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Horror Film 'Southbound' Is A Demonic Detour Worth Taking

By Joel Wicklund in Arts & Entertainment on Feb 5, 2016 8:07PM

Chad Villella and Matt Bettinelli-Olpin in "Southbound.' (Photo courtesy of The Orchard.)

From the top-flight entertainment of Trick 'r Treat to the feeble locker room humor of Chillerama, the horror anthology film has enjoyed a recent resurgence. Fortunately, Southbound lands on the positive side of that spectrum. There are some missteps, but a good dose of macabre humor and some truly eerie moments make the movie a pleasurable road trip to terror.

And a road trip it is, with each story beginning on a desolate desert highway leading travelers to an unwanted detour. The movie grabs your attention immediately with two blood-spattered drivers on the run in a tale that bookends the anthology. How the drivers arrived at this harrowing spot isn't revealed until near the end of the film, but initially we do see what they are fleeing from: winged, skeletal demons. These frightening figures rank as one of the best creature designs of recent years.

Each story seamlessly transitions to the next. The second tale follows a hard-partying, all-girl rock band whose members become guests at a most sinister neighborhood gathering. The third concerns an inattentive driver who hits a woman on the road and drives her to a small town hospital where things get really weird and gory. In the fourth chapter, a man's search for his long-lost sister takes him to a grim saloon that turns out to be more of a hot spot than expected. Finally, a new spin on the home invasion thriller wraps a neat narrative bow on the whole package.

Helping thread the tales together are foreboding announcements from a D.J., fittingly voiced by filmmaker Larry Fessenden (Habit, Wendigo), mentor to many in the indie horror world and also one of the creators of the terrific audio anthology series, Tales from Beyond the Pale.

"Southbound' (Photo courtesy of The Orchard.)

Different directors helmed each segment in Southbound, as was the case with 2012's V/H/S. The filmmaking collective Radio Silence and David Bruckner (The Signal) directed segments for both films, while first-time director Roxanne Benjamin served multiple production roles on V/H/S (and the follow-ups V/H/S 2 and V/H/S Viral). But while V/H/S had its moments, it was a mixed bag at best. Southbound is much more fluid stylistically and far more consistent in quality.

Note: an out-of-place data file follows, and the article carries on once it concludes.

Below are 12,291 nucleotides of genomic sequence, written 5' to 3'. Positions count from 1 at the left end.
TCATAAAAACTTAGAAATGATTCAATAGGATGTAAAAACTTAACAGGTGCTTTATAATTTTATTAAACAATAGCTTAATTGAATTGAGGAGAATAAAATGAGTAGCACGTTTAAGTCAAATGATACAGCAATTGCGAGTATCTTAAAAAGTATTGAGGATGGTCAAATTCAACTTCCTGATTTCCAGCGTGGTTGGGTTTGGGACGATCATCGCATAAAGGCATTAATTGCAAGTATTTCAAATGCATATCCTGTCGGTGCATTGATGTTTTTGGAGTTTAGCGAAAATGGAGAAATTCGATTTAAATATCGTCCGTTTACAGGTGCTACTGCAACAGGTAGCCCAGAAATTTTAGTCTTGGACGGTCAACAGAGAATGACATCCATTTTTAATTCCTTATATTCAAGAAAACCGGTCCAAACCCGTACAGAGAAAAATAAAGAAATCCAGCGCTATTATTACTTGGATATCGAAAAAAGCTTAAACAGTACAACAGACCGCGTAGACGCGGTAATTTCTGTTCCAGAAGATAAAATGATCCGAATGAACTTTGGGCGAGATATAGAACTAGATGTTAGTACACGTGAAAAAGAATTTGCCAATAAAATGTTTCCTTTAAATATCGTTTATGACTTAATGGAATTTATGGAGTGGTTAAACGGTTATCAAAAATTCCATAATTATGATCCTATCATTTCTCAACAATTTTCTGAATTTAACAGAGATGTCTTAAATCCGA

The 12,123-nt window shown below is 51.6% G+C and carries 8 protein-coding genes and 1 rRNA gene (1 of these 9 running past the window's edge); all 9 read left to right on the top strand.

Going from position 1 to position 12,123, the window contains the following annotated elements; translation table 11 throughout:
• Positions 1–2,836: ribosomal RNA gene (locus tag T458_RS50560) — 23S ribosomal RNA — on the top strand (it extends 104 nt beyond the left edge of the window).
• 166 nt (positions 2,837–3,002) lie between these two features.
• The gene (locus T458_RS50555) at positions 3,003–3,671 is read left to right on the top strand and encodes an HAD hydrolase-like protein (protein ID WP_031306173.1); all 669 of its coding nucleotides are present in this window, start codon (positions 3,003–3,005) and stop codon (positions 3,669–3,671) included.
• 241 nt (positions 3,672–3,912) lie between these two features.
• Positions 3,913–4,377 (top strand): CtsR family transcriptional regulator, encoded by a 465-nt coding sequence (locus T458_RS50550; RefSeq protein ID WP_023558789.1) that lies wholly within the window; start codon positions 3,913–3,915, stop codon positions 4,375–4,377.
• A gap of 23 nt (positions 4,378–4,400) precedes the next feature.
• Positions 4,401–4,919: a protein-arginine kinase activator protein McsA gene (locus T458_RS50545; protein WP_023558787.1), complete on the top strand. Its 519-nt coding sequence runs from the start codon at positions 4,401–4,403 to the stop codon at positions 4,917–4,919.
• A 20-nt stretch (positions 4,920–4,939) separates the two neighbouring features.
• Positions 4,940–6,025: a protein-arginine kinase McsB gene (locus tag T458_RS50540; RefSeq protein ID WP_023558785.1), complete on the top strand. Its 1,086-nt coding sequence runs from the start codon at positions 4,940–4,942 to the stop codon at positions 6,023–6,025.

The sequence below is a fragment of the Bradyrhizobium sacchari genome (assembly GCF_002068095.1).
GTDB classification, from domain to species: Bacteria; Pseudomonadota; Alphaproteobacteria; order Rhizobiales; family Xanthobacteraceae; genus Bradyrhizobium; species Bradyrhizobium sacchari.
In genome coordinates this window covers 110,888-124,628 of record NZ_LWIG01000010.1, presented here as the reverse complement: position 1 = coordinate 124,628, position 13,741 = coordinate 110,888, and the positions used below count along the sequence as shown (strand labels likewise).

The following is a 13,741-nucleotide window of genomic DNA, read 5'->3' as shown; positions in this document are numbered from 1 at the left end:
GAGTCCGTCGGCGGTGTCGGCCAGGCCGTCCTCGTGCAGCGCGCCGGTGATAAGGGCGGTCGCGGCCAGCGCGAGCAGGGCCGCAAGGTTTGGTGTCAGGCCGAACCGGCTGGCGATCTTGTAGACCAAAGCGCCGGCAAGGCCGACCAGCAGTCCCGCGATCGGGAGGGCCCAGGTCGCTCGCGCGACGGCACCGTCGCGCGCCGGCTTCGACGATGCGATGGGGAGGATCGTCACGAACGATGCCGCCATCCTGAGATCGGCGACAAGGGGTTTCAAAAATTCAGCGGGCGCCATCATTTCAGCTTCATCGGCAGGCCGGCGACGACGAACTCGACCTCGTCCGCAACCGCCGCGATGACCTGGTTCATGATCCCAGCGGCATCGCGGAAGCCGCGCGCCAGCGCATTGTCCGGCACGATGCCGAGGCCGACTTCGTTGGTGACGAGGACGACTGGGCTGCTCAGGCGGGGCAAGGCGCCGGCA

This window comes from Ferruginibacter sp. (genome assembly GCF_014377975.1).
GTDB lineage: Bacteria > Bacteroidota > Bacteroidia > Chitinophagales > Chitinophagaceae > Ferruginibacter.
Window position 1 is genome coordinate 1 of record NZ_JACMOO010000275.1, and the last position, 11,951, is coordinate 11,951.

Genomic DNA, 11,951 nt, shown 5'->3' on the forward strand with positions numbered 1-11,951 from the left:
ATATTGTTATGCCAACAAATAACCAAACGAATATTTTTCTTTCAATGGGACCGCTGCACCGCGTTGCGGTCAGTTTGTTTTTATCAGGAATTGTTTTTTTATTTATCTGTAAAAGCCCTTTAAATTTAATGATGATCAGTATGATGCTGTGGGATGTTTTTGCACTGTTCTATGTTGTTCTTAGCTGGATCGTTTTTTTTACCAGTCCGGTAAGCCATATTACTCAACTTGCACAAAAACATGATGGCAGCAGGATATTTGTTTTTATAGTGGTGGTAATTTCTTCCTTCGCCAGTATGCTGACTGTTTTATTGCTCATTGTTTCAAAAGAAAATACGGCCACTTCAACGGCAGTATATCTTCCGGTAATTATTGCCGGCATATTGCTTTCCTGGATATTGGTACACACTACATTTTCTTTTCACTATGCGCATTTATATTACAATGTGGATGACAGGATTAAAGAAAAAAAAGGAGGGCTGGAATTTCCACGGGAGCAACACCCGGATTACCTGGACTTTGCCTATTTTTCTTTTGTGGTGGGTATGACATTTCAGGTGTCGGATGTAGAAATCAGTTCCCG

Bruckner's segment—the accident story—is the weakest, relying too heavily on an extended gross-out gag. But it's not a failure by any means. The use of increasingly suspect medical advisors pays off beautifully in the story's unsettling conclusion and Mather Zickel (Rachel Getting Married) does a sensational job conveying the frantic driver's increasing sense of bewilderment and betrayal.

Radio Silence's contribution, which brackets the film, benefits not only from its unforgettably ghoulish demons, but by capturing the feel of a real nightmare as the protagonists travel a literal road to nowhere. The sibling rescue episode (directed by Patrick Horvath) has a better build-up than climax, but it delivers a convincingly evil atmosphere and features a suitably intense lead performance from David Yow of Chicago noise rock giants The Jesus Lizard.

The most enjoyable segment is Benjamin's, with the female rockers running up against dark forces. The story has a wonderfully weird Manson Family meets Leave It to Beaver vibe, with comedian and confessed horror movie nerd Dana Gould clearly relishing his role as the center of that twisted group.

A couple of silent movies aside, the British classic Dead of Night (1945) pretty much set the template for the horror anthology, but few since have approached its level of excellence. I'm kind of a sucker for the format, forgiving of some very uneven efforts, but Southbound comes close to hitting on all cylinders. It immediately joins the ranks of Trick 'r Treat as a modern must-see for fans of the style.

Southbound. Directed by Radio Silence, Roxanne Benjamin, David Bruckner and Patrick Horvath. Written by Matt Bettinelli-Olpin, Roxanne Benjamin & Susan Burke, David Bruckner, and Patrick Horvath & Dallas Hallam. Starring Mather Zickel, David Yow, Dana Gould, Larry Fessenden, Chad Villella, Matt Bettinelli-Olpin, Fabianne Therese and others. 89 mins. No MPAA rating.

Opens Friday, February 5 at the Gene Siskel Film Center. On Monday, February 8th, the directors will appear via Skype for a Q&A with Newcity critic Ray Pride.

Southbound will also be available through iTunes and select video-on-demand providers on February 9.